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What motivated MakinaRocks to create Link?
MakinaRocks uses industrial AI to solve pressing problems in the manufacturing and energy industries.
Our approach involves close cooperation among committed data scientists. Link was born of our continued efforts to provide the best R&D environment for our data scientists. We then realized that all data scientists can utilize the advanced features of Link to improve their work processes.
To solve this problem, we began examining the work habits of data scientists. Eventually, we focused on the usability of JupyterLab, the most widely used development tool for data science. During the initial exploratory data analysis stage, data scientists can easily check intermediate results with JupyterLab by executing only part of the Python code in the Jupyter notebook. However, due to this flexibility, there are limitations when choosing JupyterLab as the main development tool for a machine learning project. First, a Jupyter notebook is not an ideal tool for reproducible results, and different results are obtained if the execution order of the commands is changed. Second, collaboration centered around a Jupyter notebook is extremely challenging because the dependency structure among the code cells is difficult to figure out.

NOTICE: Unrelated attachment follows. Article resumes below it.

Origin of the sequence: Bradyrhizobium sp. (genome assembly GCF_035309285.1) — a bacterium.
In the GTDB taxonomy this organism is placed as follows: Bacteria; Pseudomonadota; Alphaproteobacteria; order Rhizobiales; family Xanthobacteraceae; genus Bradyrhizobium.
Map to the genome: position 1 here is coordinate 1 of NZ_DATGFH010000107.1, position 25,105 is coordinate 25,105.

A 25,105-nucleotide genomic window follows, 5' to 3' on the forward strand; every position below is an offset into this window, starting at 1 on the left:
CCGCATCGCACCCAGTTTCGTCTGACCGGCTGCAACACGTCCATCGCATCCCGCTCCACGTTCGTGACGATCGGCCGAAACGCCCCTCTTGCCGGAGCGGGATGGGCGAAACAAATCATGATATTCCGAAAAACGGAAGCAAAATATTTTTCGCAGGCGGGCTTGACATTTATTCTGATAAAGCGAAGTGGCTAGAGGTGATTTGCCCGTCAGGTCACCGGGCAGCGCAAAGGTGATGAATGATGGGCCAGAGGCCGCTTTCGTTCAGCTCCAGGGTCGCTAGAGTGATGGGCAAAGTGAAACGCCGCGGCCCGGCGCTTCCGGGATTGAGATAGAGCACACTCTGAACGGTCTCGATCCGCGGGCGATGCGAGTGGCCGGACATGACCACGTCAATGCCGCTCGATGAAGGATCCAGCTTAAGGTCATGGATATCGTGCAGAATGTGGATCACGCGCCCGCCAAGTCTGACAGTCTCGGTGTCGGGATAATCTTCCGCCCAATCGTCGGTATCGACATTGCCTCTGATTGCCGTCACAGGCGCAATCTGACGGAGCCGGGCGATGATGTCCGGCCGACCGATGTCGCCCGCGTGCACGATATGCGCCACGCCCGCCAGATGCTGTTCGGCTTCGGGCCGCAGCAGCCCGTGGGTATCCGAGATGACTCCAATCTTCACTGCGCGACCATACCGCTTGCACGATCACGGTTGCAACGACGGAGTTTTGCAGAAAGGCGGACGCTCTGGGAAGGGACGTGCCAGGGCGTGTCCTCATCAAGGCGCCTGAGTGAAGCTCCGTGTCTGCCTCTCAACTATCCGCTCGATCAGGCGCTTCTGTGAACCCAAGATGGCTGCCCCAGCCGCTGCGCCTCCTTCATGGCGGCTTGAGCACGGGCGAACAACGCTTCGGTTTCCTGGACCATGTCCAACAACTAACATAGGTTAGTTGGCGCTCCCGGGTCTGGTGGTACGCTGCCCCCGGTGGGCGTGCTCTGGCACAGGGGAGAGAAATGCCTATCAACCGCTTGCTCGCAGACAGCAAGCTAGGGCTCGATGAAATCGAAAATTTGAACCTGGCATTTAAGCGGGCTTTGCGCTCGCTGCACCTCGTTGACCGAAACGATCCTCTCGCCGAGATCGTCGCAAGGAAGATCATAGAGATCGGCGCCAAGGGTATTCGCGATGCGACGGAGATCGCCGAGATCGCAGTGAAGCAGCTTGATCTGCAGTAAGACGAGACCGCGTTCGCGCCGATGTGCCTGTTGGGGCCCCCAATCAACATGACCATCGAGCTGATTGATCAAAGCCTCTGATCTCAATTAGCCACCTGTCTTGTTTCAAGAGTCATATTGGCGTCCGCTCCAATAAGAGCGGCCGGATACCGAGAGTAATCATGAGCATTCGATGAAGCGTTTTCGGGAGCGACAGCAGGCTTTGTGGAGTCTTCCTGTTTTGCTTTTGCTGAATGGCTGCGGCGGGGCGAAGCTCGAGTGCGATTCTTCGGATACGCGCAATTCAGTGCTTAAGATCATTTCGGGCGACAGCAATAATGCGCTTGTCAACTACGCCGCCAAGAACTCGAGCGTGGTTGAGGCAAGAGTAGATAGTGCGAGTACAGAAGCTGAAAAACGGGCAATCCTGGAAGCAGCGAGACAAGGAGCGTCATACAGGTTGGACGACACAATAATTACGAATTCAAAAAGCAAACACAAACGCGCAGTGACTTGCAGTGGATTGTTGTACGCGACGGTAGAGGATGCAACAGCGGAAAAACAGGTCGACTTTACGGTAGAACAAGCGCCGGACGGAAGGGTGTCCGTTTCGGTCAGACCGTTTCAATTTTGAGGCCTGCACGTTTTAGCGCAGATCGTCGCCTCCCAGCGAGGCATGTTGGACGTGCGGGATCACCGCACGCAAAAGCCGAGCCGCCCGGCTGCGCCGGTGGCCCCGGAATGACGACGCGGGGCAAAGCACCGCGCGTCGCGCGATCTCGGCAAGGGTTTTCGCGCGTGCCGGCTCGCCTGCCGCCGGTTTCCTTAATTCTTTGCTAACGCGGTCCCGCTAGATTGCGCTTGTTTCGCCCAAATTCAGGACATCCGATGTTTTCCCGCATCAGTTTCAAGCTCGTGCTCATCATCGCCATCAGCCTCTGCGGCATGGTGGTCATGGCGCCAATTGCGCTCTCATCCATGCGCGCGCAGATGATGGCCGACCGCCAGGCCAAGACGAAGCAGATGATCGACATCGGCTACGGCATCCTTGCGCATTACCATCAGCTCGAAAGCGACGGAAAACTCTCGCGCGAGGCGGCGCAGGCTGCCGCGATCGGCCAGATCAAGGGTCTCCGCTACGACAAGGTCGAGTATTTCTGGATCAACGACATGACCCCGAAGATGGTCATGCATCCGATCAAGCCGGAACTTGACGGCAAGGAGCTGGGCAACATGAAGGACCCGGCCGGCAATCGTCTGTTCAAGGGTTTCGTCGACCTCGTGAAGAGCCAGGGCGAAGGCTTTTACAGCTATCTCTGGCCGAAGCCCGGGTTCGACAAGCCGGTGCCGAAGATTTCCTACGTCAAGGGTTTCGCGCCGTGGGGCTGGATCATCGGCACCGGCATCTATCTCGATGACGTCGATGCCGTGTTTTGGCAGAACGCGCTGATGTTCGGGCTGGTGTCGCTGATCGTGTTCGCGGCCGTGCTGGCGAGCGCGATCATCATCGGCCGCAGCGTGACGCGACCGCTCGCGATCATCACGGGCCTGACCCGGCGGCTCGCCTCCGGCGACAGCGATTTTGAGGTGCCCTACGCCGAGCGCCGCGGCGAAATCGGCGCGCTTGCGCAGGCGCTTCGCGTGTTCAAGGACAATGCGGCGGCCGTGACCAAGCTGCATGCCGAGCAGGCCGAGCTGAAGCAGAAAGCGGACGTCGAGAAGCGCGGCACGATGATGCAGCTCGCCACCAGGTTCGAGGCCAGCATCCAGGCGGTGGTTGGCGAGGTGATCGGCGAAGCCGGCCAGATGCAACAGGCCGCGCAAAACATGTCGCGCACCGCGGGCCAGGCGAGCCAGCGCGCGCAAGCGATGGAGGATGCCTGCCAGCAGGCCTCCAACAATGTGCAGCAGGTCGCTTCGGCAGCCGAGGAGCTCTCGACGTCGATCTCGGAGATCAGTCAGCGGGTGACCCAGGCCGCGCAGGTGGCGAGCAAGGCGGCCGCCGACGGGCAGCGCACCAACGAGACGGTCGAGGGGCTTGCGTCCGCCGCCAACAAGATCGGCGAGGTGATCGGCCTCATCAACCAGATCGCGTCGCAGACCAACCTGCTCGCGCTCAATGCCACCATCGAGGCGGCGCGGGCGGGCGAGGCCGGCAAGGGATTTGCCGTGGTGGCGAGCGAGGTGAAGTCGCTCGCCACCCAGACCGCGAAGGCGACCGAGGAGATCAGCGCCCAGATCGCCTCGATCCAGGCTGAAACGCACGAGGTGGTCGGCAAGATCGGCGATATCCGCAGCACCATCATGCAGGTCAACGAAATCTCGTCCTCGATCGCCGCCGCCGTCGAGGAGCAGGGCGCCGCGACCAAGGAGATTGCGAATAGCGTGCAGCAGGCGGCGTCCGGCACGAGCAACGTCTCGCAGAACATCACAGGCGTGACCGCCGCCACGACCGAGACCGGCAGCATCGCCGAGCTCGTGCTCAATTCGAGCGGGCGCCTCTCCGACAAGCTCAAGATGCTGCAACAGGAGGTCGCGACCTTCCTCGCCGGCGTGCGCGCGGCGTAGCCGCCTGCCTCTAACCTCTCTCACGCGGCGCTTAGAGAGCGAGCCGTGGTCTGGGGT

We noted several common adaptations by data scientists to work around these limitations. JupyterLab users write the title or description to specify the function of a code cell using a markdown above the cell to increase the readability of the notebook. Next, they reorder the cells to produce the desired results when those cells are run sequentially. Finally, they agree on the convention that the code cells must be run sequentially from top to bottom at all times.
Although this ‘linearization’ approach works around some of the limitations, it fails to represent the tree-like dependency structure of the code cells in two ways. For example, in constructing a training pipeline, loading data and model definitions should be placed on different branches of the dependency tree. Therefore, linearization is not helpful for collaboration among data scientists. Furthermore, the execution of a cell still depends on the fragile ‘run-all-cells’ convention, which can easily go wrong. As a result, JupyterLab users face repeated kernel reloads and reruns, wasting a significant amount of time and effort.
We explored several possibilities to alleviate JupyterLab's limitations without sacrificing its usability, flexibility and approachability. Link is our answer.